• The musician practiced for hours, perfected her technique, and wowed the audience with her performance.

8. Ending a sentence with a preposition

It's fine to end sentences with prepositions in modern English, though some outdated grammar rules frown on the practice. Worry more about clarity and impact than preventing sentence-ending prepositions.

9. Shifting verb tenses unintentionally

Verb tense should remain consistent within paragraphs. If you write about events that happened in the past, stick with the past tense. Shifting randomly to the present tense can disorient readers.
  • I walked to the store, bought milk and eggs, and saw the fresh bread, so I decided to buy it too.
  • She wrote a letter to her friend, explaining what had happened, and told her that she would visit her soon.
  • The company had a successful quarter, thanks to the hard work of the team. They are now planning for the next quarter.
  • The hiker had been training for months and finally reached the summit of the mountain. She felt a sense of accomplishment.
  • The student studied for hours, took the test, and passed with flying colors.

10. Splitting infinitives unnecessarily

Classic grammar says you shouldn't split infinitives (inserting words between "to" and a verb), as in "to boldly go." But avoiding awkward phrasing is more important than rigidly obeying this rule.
  • She decided to run to the store quickly.
  • He wanted to accurately measure the ingredients.
  • The teacher asked the students to carefully read the passage.
  • The company aims to always provide high-quality products.
  • The musician strived to perfectly play the difficult piece.


With awareness and practice, you can eliminate these common grammar mistakes that sneak into careless writing. Use this guide to help banish fuzzy grammar and compose clear, powerful communications. Proper grammar greases the skids for your message and enhances your credibility. Start mastering these rules today and watch your writing improve.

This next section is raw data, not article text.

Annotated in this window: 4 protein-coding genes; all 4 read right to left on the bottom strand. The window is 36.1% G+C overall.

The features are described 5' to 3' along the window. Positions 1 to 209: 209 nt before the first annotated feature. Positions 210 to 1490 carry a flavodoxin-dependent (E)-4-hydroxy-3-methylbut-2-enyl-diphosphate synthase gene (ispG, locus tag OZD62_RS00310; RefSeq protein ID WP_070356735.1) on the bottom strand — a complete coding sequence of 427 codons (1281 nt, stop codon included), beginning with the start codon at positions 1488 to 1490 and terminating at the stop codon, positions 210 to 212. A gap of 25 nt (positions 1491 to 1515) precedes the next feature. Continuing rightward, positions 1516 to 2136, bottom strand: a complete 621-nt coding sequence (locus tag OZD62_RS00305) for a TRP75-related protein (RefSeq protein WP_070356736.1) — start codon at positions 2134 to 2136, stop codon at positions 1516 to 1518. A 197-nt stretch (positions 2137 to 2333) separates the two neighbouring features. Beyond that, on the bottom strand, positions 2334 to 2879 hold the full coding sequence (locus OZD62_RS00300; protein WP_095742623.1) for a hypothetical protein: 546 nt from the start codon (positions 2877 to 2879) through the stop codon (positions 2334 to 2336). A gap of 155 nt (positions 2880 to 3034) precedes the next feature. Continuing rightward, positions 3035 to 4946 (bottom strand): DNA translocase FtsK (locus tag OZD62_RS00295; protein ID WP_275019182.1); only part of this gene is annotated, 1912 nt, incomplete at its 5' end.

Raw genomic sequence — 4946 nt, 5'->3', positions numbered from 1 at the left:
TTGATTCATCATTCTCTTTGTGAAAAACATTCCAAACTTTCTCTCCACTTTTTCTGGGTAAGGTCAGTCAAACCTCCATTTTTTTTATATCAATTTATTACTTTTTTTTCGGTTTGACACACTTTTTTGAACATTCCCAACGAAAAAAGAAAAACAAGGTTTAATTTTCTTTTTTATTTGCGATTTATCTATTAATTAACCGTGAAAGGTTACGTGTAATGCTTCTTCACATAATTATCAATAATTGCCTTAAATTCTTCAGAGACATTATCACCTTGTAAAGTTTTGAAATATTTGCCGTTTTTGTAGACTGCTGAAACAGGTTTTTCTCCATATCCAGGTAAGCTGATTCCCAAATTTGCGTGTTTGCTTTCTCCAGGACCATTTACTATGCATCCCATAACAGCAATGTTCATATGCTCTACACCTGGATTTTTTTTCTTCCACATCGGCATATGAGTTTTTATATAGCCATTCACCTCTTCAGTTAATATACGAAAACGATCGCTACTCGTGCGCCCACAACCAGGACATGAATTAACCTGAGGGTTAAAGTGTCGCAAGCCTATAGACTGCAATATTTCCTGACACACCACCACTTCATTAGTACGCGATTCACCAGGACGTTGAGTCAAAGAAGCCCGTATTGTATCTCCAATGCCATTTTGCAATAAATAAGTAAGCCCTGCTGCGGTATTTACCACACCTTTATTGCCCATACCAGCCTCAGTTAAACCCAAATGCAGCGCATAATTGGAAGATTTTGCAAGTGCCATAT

FAQs Related to Common Grammar Mistakes and How to Avoid Them:

What's the difference between "its" and "it's"?
"Its" is the possessive form of "it" while "it's" is a contraction for "it is" or "it has." A trick is to remember you wouldn't write "hi's" or "her's."

When do you use "they're" vs "their" vs "there"?
Use "they're" when you mean "they are," "their" to show possession, and "there" to refer to a place. Saying the sentence aloud can help choose the right word.

Why is it incorrect to say "me and John went to school"?
"Me" should only be used as an object pronoun, while "I" is the correct subject pronoun. So it should be "John and I went to school."

What's the problem with writing "could of"?
"Could of" is incorrect in formal writing; the right phrase is "could have" because it comes from "could have done that."

How do you know when to use "lay" vs "lie"?
"Lay" requires a direct object, like "lay the book down." "Lie" means to recline, so you would write "lie down" or "lie on the sofa" with no object.

When should you avoid using apostrophes?
Apostrophes have two uses: possession and omitted letters in contractions. But plurals don't take apostrophes unless they also show possession.

What are some strategies to avoid run-on sentences?
Break up lengthy, convoluted sentences. Exercise precision in your writing. Use punctuation, conjunctions, and new sentences to connect loosely related clauses.

Is it okay to end a sentence with a preposition?
Yes, ending sentences with prepositions is fine in modern English. Worry more about clarity than rigidly following outdated grammar prohibitions.


  1. Mixing up “its” and “it’s”
  2. This is one of the most ubiquitous grammar errors. "Its" is possessive, while "it's" is a contraction for "it is" (Dimond, 2021).
  3. Dimond, M. (2021, January 11). It’s time to get this grammar right! Grammar rules for its and it’s. Grammarly. Link
  4. Confusing “they’re”, “their” and “there”
  5. These three homophones sound alike but have distinct meanings that writers often jumble up (Paxton, 2020).
  6. Paxton, A. (2020, August 14). There vs. their vs. they’re: How to choose the right word. Grammarly. Link
  7. Using “me” instead of “I”
  8. The pronoun "me" should only be used as an object, not a sentence subject, a mistake often seen in informal writing (Nordquist, 2020).
  9. Nordquist, R. (2020, August 28). 'Me' versus 'I'. ThoughtCo. Link
  10. Mixing up “lay” and “lie”
  11. The distinction between "lay" (to set down) and "lie" (recline) is commonly confused in writing (Nordquist, 2020b).
  12. Nordquist, R. (2020b, July 24). 'Lie' vs. 'lay'. ThoughtCo. Link
    Mr. ‏El-Sayed Ramadan ‎ ‎


    No comments
    Post a Comment